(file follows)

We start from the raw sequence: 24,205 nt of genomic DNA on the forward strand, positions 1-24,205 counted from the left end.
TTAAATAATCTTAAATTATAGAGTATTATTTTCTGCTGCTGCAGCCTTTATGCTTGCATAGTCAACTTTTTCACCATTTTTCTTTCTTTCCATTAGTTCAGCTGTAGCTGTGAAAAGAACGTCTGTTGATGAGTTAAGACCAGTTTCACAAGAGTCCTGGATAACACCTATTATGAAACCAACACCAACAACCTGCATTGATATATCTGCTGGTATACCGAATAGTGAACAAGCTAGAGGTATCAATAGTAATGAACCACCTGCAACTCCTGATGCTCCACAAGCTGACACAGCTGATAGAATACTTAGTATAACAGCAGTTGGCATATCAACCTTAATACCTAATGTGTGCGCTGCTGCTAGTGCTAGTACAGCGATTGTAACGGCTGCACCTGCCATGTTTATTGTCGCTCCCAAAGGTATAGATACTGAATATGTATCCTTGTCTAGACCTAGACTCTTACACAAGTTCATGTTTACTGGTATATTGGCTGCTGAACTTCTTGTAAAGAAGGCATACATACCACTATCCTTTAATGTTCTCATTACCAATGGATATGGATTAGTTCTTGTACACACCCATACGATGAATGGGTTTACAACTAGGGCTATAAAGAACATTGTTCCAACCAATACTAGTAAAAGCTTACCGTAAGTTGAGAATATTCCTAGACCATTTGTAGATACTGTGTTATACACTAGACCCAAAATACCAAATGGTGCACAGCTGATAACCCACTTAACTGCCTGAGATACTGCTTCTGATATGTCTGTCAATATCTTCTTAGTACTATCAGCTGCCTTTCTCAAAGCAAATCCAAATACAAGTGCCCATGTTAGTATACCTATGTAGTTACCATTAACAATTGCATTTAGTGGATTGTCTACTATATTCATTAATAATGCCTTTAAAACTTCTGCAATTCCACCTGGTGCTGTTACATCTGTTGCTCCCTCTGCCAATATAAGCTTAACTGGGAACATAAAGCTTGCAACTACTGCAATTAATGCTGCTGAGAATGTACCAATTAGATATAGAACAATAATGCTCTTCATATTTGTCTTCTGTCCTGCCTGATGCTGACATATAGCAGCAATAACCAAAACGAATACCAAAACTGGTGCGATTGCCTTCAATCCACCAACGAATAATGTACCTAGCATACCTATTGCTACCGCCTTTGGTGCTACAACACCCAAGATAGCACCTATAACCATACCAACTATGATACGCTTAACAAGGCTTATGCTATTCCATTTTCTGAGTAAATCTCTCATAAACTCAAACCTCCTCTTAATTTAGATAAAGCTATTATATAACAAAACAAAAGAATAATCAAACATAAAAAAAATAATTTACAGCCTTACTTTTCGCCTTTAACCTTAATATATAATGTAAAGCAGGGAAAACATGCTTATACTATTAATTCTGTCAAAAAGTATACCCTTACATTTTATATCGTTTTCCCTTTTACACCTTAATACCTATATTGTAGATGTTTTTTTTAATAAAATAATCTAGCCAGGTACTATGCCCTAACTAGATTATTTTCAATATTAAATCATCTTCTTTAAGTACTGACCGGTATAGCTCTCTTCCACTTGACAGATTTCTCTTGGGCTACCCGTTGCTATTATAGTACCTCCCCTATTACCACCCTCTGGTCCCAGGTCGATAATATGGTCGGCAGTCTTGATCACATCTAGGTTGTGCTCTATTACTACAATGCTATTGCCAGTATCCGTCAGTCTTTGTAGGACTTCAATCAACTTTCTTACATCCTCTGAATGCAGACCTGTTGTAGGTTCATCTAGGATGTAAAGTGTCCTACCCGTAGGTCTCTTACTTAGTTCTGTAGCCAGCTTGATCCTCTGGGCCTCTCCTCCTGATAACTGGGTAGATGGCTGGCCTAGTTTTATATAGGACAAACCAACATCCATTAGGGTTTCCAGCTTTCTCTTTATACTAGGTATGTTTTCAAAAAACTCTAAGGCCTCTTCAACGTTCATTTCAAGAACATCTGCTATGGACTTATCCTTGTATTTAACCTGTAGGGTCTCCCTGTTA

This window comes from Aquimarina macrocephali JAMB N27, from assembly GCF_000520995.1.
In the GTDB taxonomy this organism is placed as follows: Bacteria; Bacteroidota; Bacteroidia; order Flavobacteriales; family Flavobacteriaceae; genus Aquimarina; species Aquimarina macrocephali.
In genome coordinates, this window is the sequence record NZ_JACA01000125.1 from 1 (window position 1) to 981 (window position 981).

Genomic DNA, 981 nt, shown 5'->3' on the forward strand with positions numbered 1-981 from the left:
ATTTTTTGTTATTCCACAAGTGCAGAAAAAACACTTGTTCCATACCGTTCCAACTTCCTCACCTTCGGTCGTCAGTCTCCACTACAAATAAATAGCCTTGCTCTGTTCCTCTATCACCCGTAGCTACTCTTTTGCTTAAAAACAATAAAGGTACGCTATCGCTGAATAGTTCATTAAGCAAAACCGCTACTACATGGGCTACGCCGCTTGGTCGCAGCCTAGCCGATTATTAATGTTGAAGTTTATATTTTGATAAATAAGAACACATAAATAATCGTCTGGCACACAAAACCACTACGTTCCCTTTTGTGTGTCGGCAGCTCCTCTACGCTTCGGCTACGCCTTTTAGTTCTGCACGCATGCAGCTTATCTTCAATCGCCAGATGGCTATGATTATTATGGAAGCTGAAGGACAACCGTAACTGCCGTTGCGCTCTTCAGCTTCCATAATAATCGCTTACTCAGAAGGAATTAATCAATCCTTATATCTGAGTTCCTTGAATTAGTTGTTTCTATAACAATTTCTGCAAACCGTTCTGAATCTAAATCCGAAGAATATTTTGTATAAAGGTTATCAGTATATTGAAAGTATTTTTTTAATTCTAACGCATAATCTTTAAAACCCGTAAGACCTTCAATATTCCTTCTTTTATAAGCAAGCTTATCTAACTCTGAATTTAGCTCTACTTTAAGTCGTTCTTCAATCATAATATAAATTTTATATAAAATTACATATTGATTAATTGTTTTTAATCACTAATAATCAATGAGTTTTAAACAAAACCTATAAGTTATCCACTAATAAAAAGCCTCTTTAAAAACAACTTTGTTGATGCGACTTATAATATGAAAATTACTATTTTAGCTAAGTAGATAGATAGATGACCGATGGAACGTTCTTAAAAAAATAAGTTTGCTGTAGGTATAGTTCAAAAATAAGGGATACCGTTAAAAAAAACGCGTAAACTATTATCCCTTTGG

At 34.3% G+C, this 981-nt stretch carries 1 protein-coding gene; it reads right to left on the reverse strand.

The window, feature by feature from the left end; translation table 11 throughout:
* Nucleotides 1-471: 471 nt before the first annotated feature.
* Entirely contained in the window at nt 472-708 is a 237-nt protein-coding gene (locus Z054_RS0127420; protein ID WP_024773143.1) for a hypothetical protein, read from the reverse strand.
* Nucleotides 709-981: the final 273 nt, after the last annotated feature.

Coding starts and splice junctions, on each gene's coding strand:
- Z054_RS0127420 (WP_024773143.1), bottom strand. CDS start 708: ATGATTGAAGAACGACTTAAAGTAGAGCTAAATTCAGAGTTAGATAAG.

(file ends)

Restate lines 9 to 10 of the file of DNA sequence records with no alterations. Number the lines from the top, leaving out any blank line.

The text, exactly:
The window, feature by feature from the left end; translation table 11 throughout:
* Nucleotides 1-471: 471 nt before the first annotated feature.